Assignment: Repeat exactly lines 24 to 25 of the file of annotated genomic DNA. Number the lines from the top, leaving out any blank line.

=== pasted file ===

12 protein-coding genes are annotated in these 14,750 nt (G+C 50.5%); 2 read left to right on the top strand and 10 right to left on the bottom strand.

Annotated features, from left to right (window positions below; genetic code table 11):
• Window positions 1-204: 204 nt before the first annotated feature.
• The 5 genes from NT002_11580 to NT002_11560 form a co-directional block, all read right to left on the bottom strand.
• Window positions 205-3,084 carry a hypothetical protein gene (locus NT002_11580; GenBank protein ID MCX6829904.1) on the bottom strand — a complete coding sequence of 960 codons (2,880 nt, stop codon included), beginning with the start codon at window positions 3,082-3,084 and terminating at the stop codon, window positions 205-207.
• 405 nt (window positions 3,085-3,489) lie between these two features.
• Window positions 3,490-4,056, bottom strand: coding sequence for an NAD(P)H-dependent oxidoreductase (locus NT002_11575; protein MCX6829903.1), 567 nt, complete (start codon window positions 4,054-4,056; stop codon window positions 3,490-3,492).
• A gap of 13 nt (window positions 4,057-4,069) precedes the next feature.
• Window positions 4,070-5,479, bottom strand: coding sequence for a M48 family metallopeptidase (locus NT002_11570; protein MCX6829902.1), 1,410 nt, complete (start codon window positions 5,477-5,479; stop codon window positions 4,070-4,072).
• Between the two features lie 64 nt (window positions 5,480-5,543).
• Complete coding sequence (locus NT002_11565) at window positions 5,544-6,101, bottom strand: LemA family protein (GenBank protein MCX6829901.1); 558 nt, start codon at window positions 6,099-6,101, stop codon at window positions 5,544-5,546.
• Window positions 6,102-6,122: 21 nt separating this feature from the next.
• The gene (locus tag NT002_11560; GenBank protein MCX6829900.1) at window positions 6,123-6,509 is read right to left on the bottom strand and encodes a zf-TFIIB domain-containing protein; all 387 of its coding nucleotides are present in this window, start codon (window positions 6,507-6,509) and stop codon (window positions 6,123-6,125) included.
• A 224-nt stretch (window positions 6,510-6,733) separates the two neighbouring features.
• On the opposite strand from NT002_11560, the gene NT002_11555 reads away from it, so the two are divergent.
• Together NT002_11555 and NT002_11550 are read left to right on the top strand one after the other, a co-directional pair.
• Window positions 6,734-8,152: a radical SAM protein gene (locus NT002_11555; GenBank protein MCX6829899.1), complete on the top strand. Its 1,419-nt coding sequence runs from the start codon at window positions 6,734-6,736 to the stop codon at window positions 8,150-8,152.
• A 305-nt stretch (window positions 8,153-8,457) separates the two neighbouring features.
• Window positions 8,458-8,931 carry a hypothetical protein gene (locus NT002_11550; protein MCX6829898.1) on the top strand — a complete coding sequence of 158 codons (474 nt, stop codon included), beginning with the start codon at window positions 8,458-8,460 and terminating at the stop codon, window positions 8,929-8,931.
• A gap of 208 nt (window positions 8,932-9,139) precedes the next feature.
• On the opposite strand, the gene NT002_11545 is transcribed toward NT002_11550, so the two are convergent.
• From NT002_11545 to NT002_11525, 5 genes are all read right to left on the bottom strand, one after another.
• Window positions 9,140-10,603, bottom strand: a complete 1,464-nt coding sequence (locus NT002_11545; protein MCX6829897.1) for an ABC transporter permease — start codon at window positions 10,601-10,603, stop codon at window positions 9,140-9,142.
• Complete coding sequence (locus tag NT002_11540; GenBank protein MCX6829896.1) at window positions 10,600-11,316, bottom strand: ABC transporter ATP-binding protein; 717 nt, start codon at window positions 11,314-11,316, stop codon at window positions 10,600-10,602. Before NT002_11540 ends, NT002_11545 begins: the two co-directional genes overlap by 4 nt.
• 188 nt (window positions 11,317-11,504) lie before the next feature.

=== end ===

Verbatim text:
• Complete coding sequence (locus tag NT002_11540; GenBank protein MCX6829896.1) at window positions 10,600-11,316, bottom strand: ABC transporter ATP-binding protein; 717 nt, start codon at window positions 11,314-11,316, stop codon at window positions 10,600-10,602. Before NT002_11540 ends, NT002_11545 begins: the two co-directional genes overlap by 4 nt.
• 188 nt (window positions 11,317-11,504) lie before the next feature.